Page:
Winds Of Plague are one of the many bands in underground metal that have had a buzz around them for quite some time and now they’re starting to make waves in the UK.
Their fourth album Resistance is upon us, but is it a face-ripping tornado of metal or just a forgettable breeze?
It begins with an ominous pairing of synths and piano for about a minute and half before the rest of the Californian metal crew kick in with pretty much a sixty second breakdown until Say Hello To The Undertaker begins. There is some ear pleasing guitar work which recurs throughout the track, and the heaviness is backed up with the keyboard work of Alana Potocnik. As the album progresses, there are blastbeats and more than a few breakdowns. The occasional properly metallic riff is a breath of fresh air, which is a shame because it seems that with the synths and the obvious musical talent of the group, there could have been a lot of spine-tingling riff sections in the place of the generic chugging that Winds Of Plague chose.
Five tracks in and it’s making the head nod, but there is a nagging feeling that you’ve heard this synthy metalcore before. One look at who they’re currently touring with and that suspicion is confirmed in the form of the retiring Bleeding Through. Taking inspiration is one thing, but this probably could’ve been labelled as one of their albums and nobody would’ve have known the difference. In reality, there really isn’t that much musically that actually jumps out and worms its way into your ears. This Winds Of Plague album just sounds a bit samey, although production-wise, Resistance generally sounds pretty good. The guitars, bass and synth are all clear and punchy, there is no strain to pick things out, and the drums vary between a very natural and acoustic sound during some fills to an almost over-produced, trigger heavy sound in other parts, most noticeable during the faster sections in songs such as Left For Dead.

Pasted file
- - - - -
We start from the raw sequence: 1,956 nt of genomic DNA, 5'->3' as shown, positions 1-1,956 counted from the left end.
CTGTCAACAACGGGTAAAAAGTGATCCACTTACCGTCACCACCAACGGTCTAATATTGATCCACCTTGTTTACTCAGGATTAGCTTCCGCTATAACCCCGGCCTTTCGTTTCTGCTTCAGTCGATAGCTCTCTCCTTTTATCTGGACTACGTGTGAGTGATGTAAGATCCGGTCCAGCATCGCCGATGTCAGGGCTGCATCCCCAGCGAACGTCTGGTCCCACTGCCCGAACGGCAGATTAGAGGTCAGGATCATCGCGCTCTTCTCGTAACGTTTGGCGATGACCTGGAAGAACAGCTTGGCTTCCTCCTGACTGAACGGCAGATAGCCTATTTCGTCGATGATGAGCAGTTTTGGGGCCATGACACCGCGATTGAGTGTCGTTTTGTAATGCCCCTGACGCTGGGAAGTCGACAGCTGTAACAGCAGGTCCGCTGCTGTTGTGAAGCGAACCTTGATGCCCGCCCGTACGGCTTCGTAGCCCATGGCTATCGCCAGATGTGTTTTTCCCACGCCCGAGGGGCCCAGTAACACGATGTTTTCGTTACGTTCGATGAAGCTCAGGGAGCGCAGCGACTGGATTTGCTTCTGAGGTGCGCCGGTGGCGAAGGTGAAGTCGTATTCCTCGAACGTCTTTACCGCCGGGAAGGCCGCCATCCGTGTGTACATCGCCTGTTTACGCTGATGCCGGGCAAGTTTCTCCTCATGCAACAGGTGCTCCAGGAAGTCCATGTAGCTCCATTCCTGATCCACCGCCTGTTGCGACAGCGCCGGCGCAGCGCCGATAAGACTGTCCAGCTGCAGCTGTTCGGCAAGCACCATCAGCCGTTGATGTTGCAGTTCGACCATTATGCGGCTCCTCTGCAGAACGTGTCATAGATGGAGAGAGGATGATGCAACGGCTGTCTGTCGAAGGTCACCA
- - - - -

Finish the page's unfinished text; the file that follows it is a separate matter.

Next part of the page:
The vocals and lyrical content are what lets Resistance down most. It seems the general theme of the album is that the world is against vocalist Jonathon Cooke. For a band that are on their fourth full length album, that just doesn’t make sense. The words seem more like the rantings of a teenager that has had too much cheap cider in the park after a bad week at school than the thought processes of a fully grown adult: “You can’t stop my wrath / So you run for cover in the centre of the warpath” and “I won’t happy until everybody dies.” Is this supposed to be serious?
This isn’t a suggestion that metal bands should start singing about flower pressing or the beauty of certain cloud formations, but putting a little thought into lyrics might result in something a little less teen-angsty. The sound of the vocals is pretty terrible too. There is a near-constant distortion on Cooke’s voice (again, much like Brandan Schieppati on Bleeding Through‘s most popular album This Is Love, This Is Murderous) which makes it incredibly difficult to decipher and this lack of clarity just makes songs harder to differentiate.
If you disregard the cheesy lyrics, bad vocal production and that Bleeding Through should probably be receiving royalties for this album, Resistance isn’t too bad. It isn’t exactly terrible but it is nowhere near the best; there isn’t any riff that sticks in the mind and the only lyrics that get lodged in your brain are there for the wrong reasons.
Truthfully, these songs will probably work stupendously well in a live environment and appeal to angry teens but for anyone old enough to buy beer, it just falls flat of the hurricane of hype that surrounds Winds Of Plague.
For Fans Of: Bleeding Through, Killswitch Engage.